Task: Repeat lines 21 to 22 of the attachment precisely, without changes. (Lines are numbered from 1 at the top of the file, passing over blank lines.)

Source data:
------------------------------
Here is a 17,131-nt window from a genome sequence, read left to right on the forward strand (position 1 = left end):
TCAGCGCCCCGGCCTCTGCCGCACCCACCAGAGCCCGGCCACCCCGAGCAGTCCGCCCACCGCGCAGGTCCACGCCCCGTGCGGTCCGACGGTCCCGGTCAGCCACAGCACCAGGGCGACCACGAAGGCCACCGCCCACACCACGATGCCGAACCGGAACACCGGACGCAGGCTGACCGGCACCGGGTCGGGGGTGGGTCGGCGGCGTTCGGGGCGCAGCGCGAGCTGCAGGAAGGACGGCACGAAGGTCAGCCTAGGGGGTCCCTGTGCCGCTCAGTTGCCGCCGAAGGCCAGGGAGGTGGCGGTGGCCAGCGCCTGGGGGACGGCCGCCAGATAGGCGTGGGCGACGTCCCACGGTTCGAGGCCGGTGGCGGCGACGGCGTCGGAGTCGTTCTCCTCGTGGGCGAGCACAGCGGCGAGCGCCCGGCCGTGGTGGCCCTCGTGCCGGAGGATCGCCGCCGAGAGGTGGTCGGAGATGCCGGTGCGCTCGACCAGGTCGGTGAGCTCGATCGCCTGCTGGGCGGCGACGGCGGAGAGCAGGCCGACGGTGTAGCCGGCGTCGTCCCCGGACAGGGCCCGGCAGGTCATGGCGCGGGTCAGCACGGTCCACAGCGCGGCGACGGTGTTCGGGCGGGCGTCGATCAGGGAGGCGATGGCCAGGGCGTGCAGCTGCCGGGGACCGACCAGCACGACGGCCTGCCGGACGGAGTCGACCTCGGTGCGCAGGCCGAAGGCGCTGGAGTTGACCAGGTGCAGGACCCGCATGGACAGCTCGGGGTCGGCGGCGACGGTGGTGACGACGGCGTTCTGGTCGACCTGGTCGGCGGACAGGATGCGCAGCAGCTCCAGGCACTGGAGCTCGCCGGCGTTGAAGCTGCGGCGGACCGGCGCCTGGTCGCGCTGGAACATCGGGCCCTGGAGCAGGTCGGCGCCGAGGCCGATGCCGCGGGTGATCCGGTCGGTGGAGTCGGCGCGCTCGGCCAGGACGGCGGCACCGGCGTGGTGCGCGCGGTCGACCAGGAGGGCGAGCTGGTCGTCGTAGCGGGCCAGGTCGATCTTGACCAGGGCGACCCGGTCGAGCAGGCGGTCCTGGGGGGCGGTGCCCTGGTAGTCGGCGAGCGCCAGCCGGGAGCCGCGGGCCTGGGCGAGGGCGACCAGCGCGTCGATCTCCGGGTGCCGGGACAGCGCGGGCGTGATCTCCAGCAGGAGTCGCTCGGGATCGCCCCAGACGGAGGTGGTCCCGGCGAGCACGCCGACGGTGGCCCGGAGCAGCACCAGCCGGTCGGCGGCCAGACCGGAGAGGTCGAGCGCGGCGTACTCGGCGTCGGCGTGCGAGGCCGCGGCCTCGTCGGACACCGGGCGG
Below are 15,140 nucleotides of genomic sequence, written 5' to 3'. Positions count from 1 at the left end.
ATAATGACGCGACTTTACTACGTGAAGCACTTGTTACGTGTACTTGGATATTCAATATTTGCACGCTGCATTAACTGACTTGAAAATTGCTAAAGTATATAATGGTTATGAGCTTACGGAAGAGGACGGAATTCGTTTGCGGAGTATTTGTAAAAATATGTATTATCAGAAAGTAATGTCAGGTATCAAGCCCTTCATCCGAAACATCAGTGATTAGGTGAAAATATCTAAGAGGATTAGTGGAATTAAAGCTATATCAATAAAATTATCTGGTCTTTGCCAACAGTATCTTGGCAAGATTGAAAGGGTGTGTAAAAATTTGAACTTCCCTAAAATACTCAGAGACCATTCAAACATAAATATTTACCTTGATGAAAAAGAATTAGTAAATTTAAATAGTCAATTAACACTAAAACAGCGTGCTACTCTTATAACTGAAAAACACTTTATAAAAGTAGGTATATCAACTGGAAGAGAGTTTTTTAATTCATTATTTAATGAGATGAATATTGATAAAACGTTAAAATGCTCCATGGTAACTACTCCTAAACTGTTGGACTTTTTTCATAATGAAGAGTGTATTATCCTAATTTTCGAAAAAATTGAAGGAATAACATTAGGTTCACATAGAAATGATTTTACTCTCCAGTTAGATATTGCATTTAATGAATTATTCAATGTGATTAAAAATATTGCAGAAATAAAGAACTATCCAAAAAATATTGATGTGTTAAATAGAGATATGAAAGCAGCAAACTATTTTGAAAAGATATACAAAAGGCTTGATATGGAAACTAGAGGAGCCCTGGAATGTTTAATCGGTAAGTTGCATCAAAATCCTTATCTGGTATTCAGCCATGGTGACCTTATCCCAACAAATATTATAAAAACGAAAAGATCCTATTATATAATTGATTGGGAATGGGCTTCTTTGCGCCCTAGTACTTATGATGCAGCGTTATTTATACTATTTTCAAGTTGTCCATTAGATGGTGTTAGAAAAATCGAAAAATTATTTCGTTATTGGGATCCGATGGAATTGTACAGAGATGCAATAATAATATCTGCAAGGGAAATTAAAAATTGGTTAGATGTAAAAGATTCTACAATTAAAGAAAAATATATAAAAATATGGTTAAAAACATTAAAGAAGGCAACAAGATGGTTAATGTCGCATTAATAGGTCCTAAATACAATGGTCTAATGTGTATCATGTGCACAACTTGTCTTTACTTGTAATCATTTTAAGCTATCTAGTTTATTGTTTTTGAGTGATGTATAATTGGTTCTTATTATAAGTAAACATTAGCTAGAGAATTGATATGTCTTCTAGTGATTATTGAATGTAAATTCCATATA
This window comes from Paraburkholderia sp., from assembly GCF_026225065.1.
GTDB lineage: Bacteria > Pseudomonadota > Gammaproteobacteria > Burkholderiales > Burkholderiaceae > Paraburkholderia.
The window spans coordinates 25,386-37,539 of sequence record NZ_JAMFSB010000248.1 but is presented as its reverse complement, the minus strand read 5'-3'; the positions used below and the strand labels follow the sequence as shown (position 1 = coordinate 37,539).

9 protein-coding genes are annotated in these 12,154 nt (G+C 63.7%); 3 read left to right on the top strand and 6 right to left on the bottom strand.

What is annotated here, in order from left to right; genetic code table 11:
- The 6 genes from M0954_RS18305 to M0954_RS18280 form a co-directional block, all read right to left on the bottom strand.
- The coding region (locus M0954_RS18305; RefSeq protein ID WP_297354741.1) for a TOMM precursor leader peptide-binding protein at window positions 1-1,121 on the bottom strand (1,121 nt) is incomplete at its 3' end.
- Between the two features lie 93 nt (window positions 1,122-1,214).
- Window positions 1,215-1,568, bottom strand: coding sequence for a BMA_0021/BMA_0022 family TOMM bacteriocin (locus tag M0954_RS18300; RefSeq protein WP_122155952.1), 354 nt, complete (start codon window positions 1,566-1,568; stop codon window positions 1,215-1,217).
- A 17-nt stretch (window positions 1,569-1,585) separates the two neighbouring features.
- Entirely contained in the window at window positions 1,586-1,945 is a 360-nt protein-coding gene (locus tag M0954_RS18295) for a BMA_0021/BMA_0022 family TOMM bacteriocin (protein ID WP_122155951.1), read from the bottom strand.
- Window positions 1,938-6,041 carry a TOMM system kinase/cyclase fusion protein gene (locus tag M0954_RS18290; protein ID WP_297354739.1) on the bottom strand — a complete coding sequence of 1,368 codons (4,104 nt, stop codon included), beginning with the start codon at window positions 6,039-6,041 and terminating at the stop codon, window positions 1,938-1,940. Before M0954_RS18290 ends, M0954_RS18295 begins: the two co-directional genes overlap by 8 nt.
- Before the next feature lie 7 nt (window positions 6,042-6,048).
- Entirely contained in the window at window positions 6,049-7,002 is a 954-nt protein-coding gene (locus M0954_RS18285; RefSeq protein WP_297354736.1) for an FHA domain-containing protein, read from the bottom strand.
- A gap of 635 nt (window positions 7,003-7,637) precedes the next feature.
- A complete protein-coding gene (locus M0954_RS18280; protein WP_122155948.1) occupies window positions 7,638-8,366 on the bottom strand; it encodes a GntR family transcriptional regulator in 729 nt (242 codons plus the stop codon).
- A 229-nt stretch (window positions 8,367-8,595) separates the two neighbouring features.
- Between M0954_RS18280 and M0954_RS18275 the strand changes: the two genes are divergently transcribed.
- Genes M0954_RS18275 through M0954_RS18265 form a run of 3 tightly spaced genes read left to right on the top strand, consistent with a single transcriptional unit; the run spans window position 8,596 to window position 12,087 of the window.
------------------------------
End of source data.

- A 229-nt stretch (window positions 8,367-8,595) separates the two neighbouring features.
- Between M0954_RS18280 and M0954_RS18275 the strand changes: the two genes are divergently transcribed.